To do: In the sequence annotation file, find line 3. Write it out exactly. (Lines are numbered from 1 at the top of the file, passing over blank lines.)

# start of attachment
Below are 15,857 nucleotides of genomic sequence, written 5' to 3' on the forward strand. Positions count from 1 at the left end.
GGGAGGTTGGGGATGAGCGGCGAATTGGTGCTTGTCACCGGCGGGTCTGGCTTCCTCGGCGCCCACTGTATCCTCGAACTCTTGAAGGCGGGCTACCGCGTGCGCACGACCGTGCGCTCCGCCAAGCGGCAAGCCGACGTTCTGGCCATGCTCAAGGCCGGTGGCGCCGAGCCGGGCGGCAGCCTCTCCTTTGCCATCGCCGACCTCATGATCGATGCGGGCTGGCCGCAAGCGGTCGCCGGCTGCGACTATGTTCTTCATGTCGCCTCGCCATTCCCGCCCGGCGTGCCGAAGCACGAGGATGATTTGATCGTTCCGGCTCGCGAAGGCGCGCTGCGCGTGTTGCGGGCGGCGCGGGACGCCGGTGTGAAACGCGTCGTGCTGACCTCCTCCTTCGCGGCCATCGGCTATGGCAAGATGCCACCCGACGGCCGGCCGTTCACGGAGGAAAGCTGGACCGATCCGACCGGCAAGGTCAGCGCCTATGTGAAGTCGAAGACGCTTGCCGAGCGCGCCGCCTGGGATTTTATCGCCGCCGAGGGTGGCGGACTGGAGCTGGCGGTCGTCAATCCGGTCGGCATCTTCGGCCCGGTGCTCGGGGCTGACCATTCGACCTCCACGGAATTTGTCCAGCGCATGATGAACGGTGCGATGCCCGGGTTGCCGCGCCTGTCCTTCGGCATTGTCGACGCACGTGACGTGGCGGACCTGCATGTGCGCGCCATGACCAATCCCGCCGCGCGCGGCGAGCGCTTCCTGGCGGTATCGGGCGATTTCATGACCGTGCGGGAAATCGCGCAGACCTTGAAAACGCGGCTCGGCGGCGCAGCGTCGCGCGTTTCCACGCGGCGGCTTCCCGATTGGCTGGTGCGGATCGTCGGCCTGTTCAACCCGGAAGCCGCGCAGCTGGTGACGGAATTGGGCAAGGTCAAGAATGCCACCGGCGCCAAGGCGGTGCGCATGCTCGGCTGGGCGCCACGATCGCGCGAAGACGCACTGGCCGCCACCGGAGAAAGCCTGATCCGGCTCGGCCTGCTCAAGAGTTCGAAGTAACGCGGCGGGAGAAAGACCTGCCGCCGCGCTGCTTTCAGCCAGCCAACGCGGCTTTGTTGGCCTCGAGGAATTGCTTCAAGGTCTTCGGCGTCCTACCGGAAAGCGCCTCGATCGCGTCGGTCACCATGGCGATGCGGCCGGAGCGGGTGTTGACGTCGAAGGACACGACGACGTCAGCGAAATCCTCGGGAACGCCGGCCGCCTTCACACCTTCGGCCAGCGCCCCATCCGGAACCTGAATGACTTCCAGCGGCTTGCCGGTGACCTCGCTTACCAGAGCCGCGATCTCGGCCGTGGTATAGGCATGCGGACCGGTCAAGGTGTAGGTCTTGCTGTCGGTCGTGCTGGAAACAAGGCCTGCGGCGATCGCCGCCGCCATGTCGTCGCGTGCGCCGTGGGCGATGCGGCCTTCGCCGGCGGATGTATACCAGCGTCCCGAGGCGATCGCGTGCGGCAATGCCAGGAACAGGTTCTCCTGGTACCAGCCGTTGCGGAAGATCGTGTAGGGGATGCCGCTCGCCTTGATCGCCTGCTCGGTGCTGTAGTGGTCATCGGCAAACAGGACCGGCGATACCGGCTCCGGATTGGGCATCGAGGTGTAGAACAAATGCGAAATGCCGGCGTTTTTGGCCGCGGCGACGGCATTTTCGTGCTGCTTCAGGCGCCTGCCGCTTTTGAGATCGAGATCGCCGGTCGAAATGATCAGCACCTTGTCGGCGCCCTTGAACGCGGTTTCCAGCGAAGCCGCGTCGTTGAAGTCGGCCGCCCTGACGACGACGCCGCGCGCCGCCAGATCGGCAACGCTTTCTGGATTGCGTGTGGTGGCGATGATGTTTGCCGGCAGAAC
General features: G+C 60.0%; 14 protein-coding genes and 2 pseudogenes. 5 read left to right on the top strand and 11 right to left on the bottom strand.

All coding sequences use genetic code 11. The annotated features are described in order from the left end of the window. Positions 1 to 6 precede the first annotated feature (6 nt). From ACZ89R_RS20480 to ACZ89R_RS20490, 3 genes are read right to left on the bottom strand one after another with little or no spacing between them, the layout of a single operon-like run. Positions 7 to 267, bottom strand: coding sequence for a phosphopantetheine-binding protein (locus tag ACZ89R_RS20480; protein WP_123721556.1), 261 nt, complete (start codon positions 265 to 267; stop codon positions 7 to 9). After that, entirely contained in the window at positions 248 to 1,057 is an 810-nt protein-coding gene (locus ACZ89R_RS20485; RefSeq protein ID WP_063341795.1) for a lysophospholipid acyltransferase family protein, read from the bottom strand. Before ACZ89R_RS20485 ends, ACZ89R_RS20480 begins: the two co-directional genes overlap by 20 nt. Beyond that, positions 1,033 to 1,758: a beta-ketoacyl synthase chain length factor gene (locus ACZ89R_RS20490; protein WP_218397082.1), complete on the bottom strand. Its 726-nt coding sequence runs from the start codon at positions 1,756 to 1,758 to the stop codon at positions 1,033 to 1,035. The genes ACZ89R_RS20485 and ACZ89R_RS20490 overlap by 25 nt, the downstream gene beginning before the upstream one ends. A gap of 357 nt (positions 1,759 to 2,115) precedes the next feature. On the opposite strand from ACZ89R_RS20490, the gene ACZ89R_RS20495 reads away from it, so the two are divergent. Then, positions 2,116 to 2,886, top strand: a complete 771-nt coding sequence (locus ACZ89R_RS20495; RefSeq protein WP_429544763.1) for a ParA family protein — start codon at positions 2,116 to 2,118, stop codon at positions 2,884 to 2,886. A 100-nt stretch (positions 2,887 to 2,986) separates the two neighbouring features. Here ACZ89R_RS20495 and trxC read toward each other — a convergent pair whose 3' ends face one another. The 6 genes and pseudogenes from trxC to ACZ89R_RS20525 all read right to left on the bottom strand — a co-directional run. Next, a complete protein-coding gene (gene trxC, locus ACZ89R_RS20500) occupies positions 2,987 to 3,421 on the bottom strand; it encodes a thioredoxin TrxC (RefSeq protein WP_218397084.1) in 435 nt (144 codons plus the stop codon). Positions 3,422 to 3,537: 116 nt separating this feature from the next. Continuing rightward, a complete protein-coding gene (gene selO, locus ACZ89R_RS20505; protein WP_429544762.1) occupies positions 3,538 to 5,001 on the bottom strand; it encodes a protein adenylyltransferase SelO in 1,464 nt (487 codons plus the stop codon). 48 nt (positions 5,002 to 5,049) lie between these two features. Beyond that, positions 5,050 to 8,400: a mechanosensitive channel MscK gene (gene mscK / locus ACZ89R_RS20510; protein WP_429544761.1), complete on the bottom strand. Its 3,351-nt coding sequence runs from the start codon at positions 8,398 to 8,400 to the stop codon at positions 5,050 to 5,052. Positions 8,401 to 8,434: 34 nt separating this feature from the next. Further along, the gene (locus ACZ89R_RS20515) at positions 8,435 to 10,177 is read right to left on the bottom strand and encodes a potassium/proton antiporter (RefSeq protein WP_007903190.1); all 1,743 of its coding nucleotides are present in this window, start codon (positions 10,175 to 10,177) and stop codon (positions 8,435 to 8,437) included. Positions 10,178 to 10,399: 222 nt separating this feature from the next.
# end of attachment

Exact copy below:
General features: G+C 60.0%; 14 protein-coding genes and 2 pseudogenes. 5 read left to right on the top strand and 11 right to left on the bottom strand.